OCDEM’s Kate Lines awarded 3-year Celgene Fellowship
Kate Lines studied for a BSc in Biochemistry at Liverpool University, then a PhD in Molecular Oncology at the Barts Cancer Institute. During her PhD, Kate studied the molecular mechanisms of pancreatic ductal adenocarcinomas. Kate has been a postdoctoral research scientist in Rajesh Thakker’s laboratory (Academic Endocrine Unit) in OCDEM for 7 years, studying epigenetic mechanisms in pancreatic and pituitary neuroendocrine tumours and was recently awarded a 3-year Celgene Fellowship to investigate novel therapeutic strategies for this disease.
Pancreatic neuroendocrine tumours occur in pancreatic endocrine cells. These tumours can secrete hormones such as insulin and gastrin, and therefore can have significant endocrine morbidities, as well as the mortality associated with tumour development. There are currently limited effective treatments available for these patients, with the result being poor prognosis and a significant need to develop novel therapeutic strategies. The preferred first line treatment is surgery; however, this is not possible for all, especially those with multiple endocrine neoplasia type one (MEN1) who develop multiple tumours simultaneously. In addition, current chemotherapy approaches are often ineffective.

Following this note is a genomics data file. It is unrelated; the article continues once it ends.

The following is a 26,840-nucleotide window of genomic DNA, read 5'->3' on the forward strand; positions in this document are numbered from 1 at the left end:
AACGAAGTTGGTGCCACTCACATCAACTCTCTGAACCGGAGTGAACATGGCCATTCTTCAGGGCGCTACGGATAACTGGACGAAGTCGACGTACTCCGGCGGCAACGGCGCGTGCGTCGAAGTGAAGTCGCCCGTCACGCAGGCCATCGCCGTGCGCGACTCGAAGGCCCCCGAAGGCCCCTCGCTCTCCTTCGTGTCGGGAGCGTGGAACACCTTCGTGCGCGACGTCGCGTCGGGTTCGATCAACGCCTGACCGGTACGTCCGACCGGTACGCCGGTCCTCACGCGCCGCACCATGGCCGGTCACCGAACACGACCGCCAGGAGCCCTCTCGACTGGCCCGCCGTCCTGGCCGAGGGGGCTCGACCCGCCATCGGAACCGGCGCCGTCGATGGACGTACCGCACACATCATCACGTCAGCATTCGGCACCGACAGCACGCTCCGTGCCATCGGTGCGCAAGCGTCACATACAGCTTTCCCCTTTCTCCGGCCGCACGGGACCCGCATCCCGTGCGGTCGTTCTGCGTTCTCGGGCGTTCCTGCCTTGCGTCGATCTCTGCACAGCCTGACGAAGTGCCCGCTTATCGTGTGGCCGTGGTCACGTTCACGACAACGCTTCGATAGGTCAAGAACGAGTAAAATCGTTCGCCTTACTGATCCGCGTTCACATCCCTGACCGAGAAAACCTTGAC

Kate’s research focuses on understanding the epigenetic mechanisms, particularly histone modifications, of pancreatic neuroendocrine tumours. Kate plans to identify novel compounds (and combinations thereof) that can target the altered epigenetic states of these tumours and develop novel medical treatments that will not only benefit patients who cannot undergo surgery, but may also provide a non-surgical option for patients with less aggressive tumours. Kate will be working closely with the Structural Genomics Consortium (Chas Bountra) in Oxford and Celgene for drug development and access, Medical University of Vienna (Dr Andreas Selberherr), Imperial College London (Prof Andrea Frilling) and Oxford Hepatobilary and Pancreatic Surgery Department (Mr Zahir Soonawalla) for access to patient samples.
This research will be funded by the Oxford-Celgene fellowship. This fellowship provides a perfect opportunity to combine the expertise of both academia and industry. Through this collaboration Kate will have access to Celgene’s compound library, and state-of-the-art equipment for use with in vitro, in vivo and ex vivo pancreatic neuroendocrine models.